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04/20/17
2204 Fri 21 Apr 2017 LESSONS Cakkavatti Sutta: The Wheel-turning Emperor
Filed under: Sutta Pitaka, Tipiṭaka, ತಿಪಿಟಕ (ಮೂಲ)
Posted by: site admin @ 10:57 pm



2204 Fri 21 Apr 2017 LESSONS


Cakkavatti Sutta: The Wheel-turning Emperor

http://www.accesstoinsight.org/tipitaka/dn/dn.26.0.than.html


DN 26

PTS: D iii 58
Cakkavatti Sutta: The Wheel-turning Emperor
translated from the Pali by
Thanissaro Bhikkhu


Translator’s Introduction

The body of this sutta consists of a narrative illustrating the power of skillful action.

In the past, unskillful behavior was unknown among the human race. As
a result, people lived for an immensely long time — 80,000 years —
endowed with great beauty, wealth, pleasure, and strength. Over the
course of time, though, they began behaving in various unskillful ways.
This caused the human life span gradually to shorten, to the point where
it now stands at 100 years, with human beauty, wealth, pleasure, and
strength decreasing proportionately. In the future, as morality
continues to degenerate, human life will continue to shorten to the
point were the normal life span is 10 years, with people reaching sexual
maturity at five. “Among those human beings, the ten courses of action
(see AN 10.176)
will have entirely disappeared… The word ’skillful’ will not exist,
so from where will there be anyone who does what is skillful? Those who
lack the honorable qualities of motherhood, fatherhood,
contemplative-hood, & brahman-hood will be the ones who receive
homage… Fierce hatred will arise, fierce malevolence, fierce rage,
& murderous thoughts: mother for child, child for mother, father for
child, child for father, brother for sister, sister for brother.”
Ultimately, conditions will deteriorate to the point of a
“sword-interval,” in which swords appear in the hands of all human
beings, and they hunt one another like game. A few people, however, will
take shelter in the wilderness to escape the carnage, and when the
slaughter is over, they will come out of hiding and resolve to take up a
life of skillful and virtuous action again. With the recovery of
virtue, the human life span will gradually increase again until it
reaches 80,000 years, with people attaining sexual maturity at 500. Only
three diseases will be known at that time: desire, lack of food, and
old age. Another Buddha — Metteyya (Maitreya) — will gain Awakening, his
monastic Sangha numbering in the thousands. The greatest king of the
time, Sankha, will go forth into homelessness and attain arahantship
under Metteyya’s guidance.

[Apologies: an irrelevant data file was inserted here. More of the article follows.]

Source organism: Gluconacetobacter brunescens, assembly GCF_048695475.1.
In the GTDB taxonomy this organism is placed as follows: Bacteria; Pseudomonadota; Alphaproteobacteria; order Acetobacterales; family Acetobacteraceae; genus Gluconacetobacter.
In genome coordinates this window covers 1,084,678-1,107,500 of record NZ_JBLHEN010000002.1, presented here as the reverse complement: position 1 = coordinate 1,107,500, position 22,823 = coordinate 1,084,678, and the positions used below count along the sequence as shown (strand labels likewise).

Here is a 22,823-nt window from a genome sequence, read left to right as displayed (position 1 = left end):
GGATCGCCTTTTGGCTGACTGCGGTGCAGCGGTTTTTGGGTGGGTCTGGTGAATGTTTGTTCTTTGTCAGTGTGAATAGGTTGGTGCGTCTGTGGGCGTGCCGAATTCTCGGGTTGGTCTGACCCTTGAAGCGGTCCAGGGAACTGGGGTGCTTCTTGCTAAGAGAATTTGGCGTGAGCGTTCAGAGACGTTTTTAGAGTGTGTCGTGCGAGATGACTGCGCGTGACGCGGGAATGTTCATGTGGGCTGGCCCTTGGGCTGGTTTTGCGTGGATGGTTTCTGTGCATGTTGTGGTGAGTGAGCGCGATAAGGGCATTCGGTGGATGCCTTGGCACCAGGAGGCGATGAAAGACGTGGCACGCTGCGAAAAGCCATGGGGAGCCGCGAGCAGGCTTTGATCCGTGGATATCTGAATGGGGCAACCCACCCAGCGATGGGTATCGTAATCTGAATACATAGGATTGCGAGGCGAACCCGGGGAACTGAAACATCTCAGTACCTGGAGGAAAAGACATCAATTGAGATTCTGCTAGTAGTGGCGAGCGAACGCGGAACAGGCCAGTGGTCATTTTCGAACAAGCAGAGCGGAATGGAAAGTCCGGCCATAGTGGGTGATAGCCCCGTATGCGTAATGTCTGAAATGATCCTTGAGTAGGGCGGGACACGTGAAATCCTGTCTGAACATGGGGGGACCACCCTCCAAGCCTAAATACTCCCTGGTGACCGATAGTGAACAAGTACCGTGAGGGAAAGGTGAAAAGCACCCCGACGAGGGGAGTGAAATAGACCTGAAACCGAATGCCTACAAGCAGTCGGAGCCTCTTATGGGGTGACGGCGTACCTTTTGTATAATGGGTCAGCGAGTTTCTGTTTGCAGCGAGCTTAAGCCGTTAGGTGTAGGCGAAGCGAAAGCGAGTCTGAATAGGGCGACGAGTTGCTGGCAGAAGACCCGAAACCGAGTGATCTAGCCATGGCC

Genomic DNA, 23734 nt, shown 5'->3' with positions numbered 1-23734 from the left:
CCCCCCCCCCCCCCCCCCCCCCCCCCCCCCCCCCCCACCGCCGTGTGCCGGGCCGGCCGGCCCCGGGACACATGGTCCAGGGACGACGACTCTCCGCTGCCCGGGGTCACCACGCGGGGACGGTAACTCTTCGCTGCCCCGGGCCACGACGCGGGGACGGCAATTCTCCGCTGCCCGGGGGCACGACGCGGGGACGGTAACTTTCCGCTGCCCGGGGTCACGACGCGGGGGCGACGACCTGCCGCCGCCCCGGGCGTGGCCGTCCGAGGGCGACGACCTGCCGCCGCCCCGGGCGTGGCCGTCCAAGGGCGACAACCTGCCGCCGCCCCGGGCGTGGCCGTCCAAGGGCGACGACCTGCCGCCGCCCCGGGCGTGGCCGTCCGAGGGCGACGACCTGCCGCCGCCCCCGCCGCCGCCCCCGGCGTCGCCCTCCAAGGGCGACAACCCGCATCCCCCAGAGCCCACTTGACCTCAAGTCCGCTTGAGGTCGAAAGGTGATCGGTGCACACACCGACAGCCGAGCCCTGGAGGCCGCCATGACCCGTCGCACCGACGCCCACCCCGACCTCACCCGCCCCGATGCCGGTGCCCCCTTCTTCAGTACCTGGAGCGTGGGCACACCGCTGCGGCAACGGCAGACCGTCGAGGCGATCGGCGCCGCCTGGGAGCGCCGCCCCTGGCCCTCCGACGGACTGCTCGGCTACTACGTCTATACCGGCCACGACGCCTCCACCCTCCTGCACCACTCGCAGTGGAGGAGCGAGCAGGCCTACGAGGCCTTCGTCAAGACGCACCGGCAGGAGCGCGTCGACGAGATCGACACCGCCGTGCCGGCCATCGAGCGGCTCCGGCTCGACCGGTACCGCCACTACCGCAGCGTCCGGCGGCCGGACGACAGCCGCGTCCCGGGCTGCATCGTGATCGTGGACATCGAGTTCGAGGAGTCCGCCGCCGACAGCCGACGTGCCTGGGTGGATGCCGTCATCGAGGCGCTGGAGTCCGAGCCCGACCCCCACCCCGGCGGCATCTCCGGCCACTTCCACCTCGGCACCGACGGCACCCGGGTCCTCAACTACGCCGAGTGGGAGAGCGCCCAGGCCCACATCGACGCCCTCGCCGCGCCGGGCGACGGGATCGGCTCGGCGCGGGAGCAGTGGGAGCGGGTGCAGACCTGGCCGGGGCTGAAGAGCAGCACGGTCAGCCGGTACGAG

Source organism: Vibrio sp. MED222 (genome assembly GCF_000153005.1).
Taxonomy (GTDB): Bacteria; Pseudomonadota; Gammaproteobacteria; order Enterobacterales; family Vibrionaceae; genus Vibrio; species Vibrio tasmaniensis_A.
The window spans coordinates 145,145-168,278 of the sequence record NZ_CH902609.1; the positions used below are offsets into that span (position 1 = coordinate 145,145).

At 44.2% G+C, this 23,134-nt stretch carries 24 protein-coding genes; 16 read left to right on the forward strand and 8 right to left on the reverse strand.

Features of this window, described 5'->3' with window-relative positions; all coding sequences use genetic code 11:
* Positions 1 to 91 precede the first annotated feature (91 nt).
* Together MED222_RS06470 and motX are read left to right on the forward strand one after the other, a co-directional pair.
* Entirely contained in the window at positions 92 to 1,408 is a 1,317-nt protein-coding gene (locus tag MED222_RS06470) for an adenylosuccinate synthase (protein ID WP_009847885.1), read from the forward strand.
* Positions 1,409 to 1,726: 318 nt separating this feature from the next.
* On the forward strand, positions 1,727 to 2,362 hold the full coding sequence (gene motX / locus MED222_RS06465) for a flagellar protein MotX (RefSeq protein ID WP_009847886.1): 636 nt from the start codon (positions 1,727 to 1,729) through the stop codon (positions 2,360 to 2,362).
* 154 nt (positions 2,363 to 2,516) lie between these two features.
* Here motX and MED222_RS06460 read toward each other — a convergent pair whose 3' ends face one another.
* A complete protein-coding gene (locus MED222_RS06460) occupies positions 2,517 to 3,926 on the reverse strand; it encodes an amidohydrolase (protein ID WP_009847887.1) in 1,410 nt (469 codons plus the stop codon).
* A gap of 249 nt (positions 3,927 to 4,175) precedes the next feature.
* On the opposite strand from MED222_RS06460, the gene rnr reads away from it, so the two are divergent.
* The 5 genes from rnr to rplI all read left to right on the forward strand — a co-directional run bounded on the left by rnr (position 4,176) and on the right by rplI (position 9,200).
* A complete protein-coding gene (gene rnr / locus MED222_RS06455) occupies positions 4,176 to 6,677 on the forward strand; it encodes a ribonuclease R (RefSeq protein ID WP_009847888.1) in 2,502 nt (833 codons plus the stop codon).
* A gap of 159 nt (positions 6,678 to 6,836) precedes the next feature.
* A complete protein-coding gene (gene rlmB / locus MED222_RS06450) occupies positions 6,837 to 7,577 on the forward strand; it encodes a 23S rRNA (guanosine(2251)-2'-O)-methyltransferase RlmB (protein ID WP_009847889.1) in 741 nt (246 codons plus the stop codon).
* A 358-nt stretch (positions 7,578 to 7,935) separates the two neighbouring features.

The story, after chronicling the ups and downs of human wealth, life
span, etc., concludes with the following lesson on kamma and skillful
action.

…”Monks, live with yourself as your island,
yourself as your refuge, with nothing else as your refuge. Live with the
Dhamma as your island, the Dhamma as your refuge, with nothing else as
your refuge. [1]
And how does a monk live with himself as his island, himself as his
refuge, with nothing else as his refuge; with the Dhamma as his island,
the Dhamma as his refuge, with nothing else as his refuge? There is the
case where a monk remains focused on the body in & of itself —
ardent, alert, & mindful — putting aside greed & distress with
reference to the world. He remains focused on feelings in & of
themselves… mind in & of itself… mental qualities in & of
themselves — ardent, alert, & mindful — putting aside greed &
distress with reference to the world. This is how a monk lives with
himself as his island, himself as his refuge, with nothing else as his
refuge; with the Dhamma as his island, the Dhamma as his refuge, with
nothing else as his refuge.

“Wander, monks, in your proper range, your own ancestral territory.
When you wander in your proper range, your own ancestral territory, you
will grow in long life, beauty, pleasure, wealth, & strength.

“And what constitutes a monk’s long life? [2]
There is the case where a monk develops the base of power endowed with
concentration founded on desire & the fabrications of exertion. He
develops the base of power endowed with concentration founded on
persistence… founded on intent… He develops the base of power
endowed with concentration founded on discrimination & the
fabrications of exertion. From the development & pursuit of these